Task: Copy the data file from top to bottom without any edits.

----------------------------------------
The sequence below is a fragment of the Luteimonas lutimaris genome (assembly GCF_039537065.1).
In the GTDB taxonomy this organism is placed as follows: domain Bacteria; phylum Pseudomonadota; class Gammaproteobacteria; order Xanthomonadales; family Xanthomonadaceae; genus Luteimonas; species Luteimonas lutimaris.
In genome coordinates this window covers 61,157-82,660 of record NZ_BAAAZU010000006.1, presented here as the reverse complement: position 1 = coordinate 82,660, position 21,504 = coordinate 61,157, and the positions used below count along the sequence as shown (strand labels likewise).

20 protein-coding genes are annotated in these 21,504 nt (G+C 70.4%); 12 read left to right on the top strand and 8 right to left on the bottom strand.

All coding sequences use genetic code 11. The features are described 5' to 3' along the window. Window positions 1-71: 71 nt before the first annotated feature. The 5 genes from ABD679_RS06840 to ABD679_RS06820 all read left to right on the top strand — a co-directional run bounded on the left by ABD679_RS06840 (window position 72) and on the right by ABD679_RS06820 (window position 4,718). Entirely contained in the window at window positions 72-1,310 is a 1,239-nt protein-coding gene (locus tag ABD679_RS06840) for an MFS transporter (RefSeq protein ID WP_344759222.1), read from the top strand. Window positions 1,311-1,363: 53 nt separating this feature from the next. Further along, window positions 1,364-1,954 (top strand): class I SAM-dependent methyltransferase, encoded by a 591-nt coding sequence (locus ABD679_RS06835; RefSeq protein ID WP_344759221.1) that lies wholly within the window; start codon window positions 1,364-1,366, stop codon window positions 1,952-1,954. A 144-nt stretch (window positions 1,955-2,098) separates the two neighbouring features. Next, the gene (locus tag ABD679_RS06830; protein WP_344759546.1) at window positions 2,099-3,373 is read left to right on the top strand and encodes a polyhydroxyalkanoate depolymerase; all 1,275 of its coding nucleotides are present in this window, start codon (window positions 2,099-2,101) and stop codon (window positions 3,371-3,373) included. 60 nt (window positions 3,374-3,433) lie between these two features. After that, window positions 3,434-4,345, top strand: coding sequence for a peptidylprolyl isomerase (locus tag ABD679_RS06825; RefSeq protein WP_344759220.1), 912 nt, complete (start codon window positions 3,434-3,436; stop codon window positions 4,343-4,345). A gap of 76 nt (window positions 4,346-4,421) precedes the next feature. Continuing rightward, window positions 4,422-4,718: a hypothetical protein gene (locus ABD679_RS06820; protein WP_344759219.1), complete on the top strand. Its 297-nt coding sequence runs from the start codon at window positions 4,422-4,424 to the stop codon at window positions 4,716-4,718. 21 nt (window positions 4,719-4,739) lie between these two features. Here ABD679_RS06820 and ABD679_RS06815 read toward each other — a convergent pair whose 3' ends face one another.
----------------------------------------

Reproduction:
The sequence below is a fragment of the Luteimonas lutimaris genome (assembly GCF_039537065.1).
In the GTDB taxonomy this organism is placed as follows: domain Bacteria; phylum Pseudomonadota; class Gammaproteobacteria; order Xanthomonadales; family Xanthomonadaceae; genus Luteimonas; species Luteimonas lutimaris.
In genome coordinates this window covers 61,157-82,660 of record NZ_BAAAZU010000006.1, presented here as the reverse complement: position 1 = coordinate 82,660, position 21,504 = coordinate 61,157, and the positions used below count along the sequence as shown (strand labels likewise).

20 protein-coding genes are annotated in these 21,504 nt (G+C 70.4%); 12 read left to right on the top strand and 8 right to left on the bottom strand.

All coding sequences use genetic code 11. The features are described 5' to 3' along the window. Window positions 1-71: 71 nt before the first annotated feature. The 5 genes from ABD679_RS06840 to ABD679_RS06820 all read left to right on the top strand — a co-directional run bounded on the left by ABD679_RS06840 (window position 72) and on the right by ABD679_RS06820 (window position 4,718). Entirely contained in the window at window positions 72-1,310 is a 1,239-nt protein-coding gene (locus tag ABD679_RS06840) for an MFS transporter (RefSeq protein ID WP_344759222.1), read from the top strand. Window positions 1,311-1,363: 53 nt separating this feature from the next. Further along, window positions 1,364-1,954 (top strand): class I SAM-dependent methyltransferase, encoded by a 591-nt coding sequence (locus ABD679_RS06835; RefSeq protein ID WP_344759221.1) that lies wholly within the window; start codon window positions 1,364-1,366, stop codon window positions 1,952-1,954. A 144-nt stretch (window positions 1,955-2,098) separates the two neighbouring features. Next, the gene (locus tag ABD679_RS06830; protein WP_344759546.1) at window positions 2,099-3,373 is read left to right on the top strand and encodes a polyhydroxyalkanoate depolymerase; all 1,275 of its coding nucleotides are present in this window, start codon (window positions 2,099-2,101) and stop codon (window positions 3,371-3,373) included. 60 nt (window positions 3,374-3,433) lie between these two features. After that, window positions 3,434-4,345, top strand: coding sequence for a peptidylprolyl isomerase (locus tag ABD679_RS06825; RefSeq protein WP_344759220.1), 912 nt, complete (start codon window positions 3,434-3,436; stop codon window positions 4,343-4,345). A gap of 76 nt (window positions 4,346-4,421) precedes the next feature. Continuing rightward, window positions 4,422-4,718: a hypothetical protein gene (locus ABD679_RS06820; protein WP_344759219.1), complete on the top strand. Its 297-nt coding sequence runs from the start codon at window positions 4,422-4,424 to the stop codon at window positions 4,716-4,718. 21 nt (window positions 4,719-4,739) lie between these two features. Here ABD679_RS06820 and ABD679_RS06815 read toward each other — a convergent pair whose 3' ends face one another.